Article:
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Purported BlackBerry Hack Overstated, RIM Says

A security researcher next week plans to release code that could enable hackers to exploit the encrypted link between BlackBerry handhelds and servers to bypass gateway security and hit machines inside corporate networks.

BlackBerry maker Research In Motion (RIM) and its partners, however, say the risk is overstated.

At last week's Defcon security conference in Las Vegas, Jesse D'Aguanno, a consultant at Praetorian Global, a Placerville, Calif.-based risk management firm, showed how a hacking program he developed--called BBProxy--could allow an attacker to gain access to a company's internal network via the encrypted connection between a BlackBerry handheld and the Blackberry Enterprise Server (BES).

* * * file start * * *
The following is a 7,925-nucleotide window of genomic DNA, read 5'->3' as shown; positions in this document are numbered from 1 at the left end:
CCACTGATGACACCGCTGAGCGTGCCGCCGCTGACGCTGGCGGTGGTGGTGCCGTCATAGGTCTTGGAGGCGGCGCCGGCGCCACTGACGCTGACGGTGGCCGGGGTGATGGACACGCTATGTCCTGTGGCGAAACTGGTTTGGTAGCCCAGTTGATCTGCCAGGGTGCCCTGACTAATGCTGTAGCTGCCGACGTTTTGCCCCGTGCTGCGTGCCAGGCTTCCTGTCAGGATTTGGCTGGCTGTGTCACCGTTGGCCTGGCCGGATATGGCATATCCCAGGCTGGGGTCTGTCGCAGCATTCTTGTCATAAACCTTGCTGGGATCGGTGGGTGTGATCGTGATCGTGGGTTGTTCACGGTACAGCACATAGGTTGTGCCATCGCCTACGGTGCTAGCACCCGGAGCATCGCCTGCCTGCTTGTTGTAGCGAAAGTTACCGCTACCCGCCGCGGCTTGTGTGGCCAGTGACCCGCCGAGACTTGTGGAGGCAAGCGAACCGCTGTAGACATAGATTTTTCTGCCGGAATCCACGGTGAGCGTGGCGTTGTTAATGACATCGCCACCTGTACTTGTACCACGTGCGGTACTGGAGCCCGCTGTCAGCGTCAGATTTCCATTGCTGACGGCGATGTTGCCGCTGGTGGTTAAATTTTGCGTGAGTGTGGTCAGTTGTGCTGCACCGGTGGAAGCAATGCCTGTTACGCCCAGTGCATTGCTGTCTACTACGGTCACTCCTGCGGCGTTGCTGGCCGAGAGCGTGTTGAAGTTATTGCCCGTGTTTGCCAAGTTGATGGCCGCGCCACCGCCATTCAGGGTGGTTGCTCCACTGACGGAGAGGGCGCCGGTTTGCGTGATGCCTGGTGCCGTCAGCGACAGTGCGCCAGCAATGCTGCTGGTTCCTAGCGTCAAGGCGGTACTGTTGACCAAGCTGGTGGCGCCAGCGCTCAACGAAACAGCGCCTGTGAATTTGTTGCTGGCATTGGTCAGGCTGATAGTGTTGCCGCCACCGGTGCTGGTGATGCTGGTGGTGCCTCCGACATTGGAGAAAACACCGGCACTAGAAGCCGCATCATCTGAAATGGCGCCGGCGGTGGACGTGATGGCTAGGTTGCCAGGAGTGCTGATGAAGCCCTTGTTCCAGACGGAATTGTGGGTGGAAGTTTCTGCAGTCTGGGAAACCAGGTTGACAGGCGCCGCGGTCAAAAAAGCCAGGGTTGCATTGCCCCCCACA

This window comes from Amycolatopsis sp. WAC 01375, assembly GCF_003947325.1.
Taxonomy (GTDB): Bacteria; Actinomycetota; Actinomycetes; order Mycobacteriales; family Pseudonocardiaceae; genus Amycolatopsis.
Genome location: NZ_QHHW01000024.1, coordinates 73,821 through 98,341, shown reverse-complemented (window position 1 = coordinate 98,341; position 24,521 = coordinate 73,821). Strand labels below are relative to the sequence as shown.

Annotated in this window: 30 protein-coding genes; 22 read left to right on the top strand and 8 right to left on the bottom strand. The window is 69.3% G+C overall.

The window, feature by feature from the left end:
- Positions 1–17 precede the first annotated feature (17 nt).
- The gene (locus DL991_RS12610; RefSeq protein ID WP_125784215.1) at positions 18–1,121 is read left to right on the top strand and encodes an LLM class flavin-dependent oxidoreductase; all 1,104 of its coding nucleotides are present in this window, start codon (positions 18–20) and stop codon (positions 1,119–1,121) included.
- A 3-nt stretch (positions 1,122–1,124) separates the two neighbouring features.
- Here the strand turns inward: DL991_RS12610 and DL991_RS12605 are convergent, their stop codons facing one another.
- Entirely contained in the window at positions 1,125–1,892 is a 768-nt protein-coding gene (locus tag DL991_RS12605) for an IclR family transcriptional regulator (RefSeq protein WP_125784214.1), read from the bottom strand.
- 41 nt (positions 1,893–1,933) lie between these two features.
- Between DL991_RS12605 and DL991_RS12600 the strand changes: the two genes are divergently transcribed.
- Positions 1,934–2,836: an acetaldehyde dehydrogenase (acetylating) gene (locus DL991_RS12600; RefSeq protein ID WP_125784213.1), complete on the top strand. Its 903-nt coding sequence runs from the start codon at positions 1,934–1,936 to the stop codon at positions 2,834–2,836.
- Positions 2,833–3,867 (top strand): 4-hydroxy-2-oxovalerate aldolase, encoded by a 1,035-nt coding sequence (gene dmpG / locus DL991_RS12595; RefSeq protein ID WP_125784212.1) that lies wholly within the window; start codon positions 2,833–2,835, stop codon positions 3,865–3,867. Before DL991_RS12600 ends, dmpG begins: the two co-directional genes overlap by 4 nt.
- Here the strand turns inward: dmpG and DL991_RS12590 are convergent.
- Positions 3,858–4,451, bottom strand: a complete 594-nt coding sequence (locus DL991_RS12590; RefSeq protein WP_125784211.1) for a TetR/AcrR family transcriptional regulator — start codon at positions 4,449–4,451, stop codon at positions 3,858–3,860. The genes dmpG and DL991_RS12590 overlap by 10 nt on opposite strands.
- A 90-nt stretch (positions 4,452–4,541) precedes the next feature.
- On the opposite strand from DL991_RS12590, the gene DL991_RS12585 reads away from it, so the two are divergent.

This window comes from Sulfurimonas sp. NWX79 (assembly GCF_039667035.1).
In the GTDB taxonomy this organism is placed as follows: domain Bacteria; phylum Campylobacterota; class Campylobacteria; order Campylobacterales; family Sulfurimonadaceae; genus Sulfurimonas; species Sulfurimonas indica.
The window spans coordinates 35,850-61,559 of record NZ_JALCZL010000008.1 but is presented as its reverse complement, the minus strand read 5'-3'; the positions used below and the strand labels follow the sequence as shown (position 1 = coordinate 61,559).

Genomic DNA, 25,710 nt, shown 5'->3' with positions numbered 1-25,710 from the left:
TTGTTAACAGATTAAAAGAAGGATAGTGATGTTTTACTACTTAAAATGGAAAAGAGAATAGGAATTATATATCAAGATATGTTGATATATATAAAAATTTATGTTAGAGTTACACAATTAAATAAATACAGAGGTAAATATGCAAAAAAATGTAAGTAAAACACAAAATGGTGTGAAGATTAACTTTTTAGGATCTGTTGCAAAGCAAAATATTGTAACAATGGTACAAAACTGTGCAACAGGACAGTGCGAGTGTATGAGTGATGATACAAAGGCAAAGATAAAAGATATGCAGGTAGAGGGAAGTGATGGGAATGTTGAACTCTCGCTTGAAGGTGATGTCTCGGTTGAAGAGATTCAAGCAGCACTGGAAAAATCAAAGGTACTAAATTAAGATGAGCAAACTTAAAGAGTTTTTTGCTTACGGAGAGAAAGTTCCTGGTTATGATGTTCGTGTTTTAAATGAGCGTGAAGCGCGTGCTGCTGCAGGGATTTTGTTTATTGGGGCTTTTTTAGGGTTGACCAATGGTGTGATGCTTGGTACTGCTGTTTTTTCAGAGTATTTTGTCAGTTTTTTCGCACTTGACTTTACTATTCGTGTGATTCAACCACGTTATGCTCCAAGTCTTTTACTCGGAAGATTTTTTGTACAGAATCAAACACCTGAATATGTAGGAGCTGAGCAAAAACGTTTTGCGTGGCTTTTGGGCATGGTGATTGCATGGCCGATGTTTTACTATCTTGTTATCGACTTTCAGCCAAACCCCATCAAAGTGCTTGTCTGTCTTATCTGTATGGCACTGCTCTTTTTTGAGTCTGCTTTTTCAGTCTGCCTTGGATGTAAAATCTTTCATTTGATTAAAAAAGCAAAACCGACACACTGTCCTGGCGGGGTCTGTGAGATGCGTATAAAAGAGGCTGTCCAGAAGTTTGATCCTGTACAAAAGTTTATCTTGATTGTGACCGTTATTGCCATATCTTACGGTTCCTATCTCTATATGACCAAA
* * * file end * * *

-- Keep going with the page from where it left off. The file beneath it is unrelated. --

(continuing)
Security vendor Secure Computing on Tuesday warned companies that their BES deployments on internal networks could be vulnerable to a BBProxy attack. After manually installing BBProxy or getting a user to install it via an e-mail attachment, a hacker could piggyback the encrypted connection between the handheld and the BES and gain access to the internal network, according to San Jose, Calif.-based Secure.

However, the notion that BBproxy could be spread by e-mail without user interaction is misleading, said Scott Totzke, director of the global security group at RIM, Waterloo, Ontario. "Our attachment service doesn't work that way. You can send and view e-mail, but the BES system is designed to require users to manually download the application from a Web site," he said.

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